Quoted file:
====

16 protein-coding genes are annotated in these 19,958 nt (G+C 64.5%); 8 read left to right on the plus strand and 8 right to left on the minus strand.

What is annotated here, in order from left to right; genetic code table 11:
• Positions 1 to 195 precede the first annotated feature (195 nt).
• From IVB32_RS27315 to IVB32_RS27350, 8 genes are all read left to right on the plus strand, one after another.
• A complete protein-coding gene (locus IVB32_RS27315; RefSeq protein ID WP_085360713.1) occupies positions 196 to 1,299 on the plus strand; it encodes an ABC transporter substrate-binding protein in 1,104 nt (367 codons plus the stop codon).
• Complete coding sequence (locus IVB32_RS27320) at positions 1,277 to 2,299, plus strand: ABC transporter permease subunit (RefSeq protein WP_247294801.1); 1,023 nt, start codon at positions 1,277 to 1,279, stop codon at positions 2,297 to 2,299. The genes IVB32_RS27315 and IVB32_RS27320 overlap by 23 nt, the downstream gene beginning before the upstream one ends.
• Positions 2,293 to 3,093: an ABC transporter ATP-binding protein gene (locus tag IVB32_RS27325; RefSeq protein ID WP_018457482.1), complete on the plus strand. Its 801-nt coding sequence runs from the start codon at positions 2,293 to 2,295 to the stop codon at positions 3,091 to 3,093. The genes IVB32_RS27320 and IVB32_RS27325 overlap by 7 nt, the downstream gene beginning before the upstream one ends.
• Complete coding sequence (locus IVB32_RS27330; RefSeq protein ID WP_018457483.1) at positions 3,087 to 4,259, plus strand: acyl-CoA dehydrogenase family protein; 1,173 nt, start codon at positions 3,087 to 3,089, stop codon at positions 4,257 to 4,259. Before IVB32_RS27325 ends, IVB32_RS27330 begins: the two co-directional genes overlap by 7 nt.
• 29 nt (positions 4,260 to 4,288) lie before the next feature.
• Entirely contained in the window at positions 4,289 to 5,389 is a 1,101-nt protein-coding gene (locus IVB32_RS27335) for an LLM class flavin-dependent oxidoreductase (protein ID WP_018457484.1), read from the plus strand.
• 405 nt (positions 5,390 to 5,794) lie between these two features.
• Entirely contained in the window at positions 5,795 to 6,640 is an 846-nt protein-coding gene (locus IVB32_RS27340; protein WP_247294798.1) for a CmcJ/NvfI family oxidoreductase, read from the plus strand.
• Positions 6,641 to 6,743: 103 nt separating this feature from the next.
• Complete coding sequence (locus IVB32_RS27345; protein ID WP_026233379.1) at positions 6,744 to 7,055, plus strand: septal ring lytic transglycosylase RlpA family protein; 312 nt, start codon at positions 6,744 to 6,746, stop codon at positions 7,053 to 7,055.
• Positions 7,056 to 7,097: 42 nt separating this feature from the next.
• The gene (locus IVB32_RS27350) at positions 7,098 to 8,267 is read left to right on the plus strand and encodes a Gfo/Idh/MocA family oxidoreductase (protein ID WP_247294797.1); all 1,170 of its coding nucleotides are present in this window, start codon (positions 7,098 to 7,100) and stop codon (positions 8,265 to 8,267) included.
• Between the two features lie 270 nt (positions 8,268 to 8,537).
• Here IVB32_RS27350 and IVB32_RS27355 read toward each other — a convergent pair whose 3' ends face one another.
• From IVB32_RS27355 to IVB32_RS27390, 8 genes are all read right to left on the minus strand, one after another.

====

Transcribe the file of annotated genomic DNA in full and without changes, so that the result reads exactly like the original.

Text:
16 protein-coding genes are annotated in these 19,958 nt (G+C 64.5%); 8 read left to right on the plus strand and 8 right to left on the minus strand.

What is annotated here, in order from left to right; genetic code table 11:
• Positions 1 to 195 precede the first annotated feature (195 nt).
• From IVB32_RS27315 to IVB32_RS27350, 8 genes are all read left to right on the plus strand, one after another.
• A complete protein-coding gene (locus IVB32_RS27315; RefSeq protein ID WP_085360713.1) occupies positions 196 to 1,299 on the plus strand; it encodes an ABC transporter substrate-binding protein in 1,104 nt (367 codons plus the stop codon).
• Complete coding sequence (locus IVB32_RS27320) at positions 1,277 to 2,299, plus strand: ABC transporter permease subunit (RefSeq protein WP_247294801.1); 1,023 nt, start codon at positions 1,277 to 1,279, stop codon at positions 2,297 to 2,299. The genes IVB32_RS27315 and IVB32_RS27320 overlap by 23 nt, the downstream gene beginning before the upstream one ends.
• Positions 2,293 to 3,093: an ABC transporter ATP-binding protein gene (locus tag IVB32_RS27325; RefSeq protein ID WP_018457482.1), complete on the plus strand. Its 801-nt coding sequence runs from the start codon at positions 2,293 to 2,295 to the stop codon at positions 3,091 to 3,093. The genes IVB32_RS27320 and IVB32_RS27325 overlap by 7 nt, the downstream gene beginning before the upstream one ends.
• Complete coding sequence (locus IVB32_RS27330; RefSeq protein ID WP_018457483.1) at positions 3,087 to 4,259, plus strand: acyl-CoA dehydrogenase family protein; 1,173 nt, start codon at positions 3,087 to 3,089, stop codon at positions 4,257 to 4,259. Before IVB32_RS27325 ends, IVB32_RS27330 begins: the two co-directional genes overlap by 7 nt.
• 29 nt (positions 4,260 to 4,288) lie before the next feature.
• Entirely contained in the window at positions 4,289 to 5,389 is a 1,101-nt protein-coding gene (locus IVB32_RS27335) for an LLM class flavin-dependent oxidoreductase (protein ID WP_018457484.1), read from the plus strand.
• 405 nt (positions 5,390 to 5,794) lie between these two features.
• Entirely contained in the window at positions 5,795 to 6,640 is an 846-nt protein-coding gene (locus IVB32_RS27340; protein WP_247294798.1) for a CmcJ/NvfI family oxidoreductase, read from the plus strand.
• Positions 6,641 to 6,743: 103 nt separating this feature from the next.
• Complete coding sequence (locus IVB32_RS27345; protein ID WP_026233379.1) at positions 6,744 to 7,055, plus strand: septal ring lytic transglycosylase RlpA family protein; 312 nt, start codon at positions 6,744 to 6,746, stop codon at positions 7,053 to 7,055.
• Positions 7,056 to 7,097: 42 nt separating this feature from the next.
• The gene (locus IVB32_RS27350) at positions 7,098 to 8,267 is read left to right on the plus strand and encodes a Gfo/Idh/MocA family oxidoreductase (protein ID WP_247294797.1); all 1,170 of its coding nucleotides are present in this window, start codon (positions 7,098 to 7,100) and stop codon (positions 8,265 to 8,267) included.
• Between the two features lie 270 nt (positions 8,268 to 8,537).
• Here IVB32_RS27350 and IVB32_RS27355 read toward each other — a convergent pair whose 3' ends face one another.
• From IVB32_RS27355 to IVB32_RS27390, 8 genes are all read right to left on the minus strand, one after another.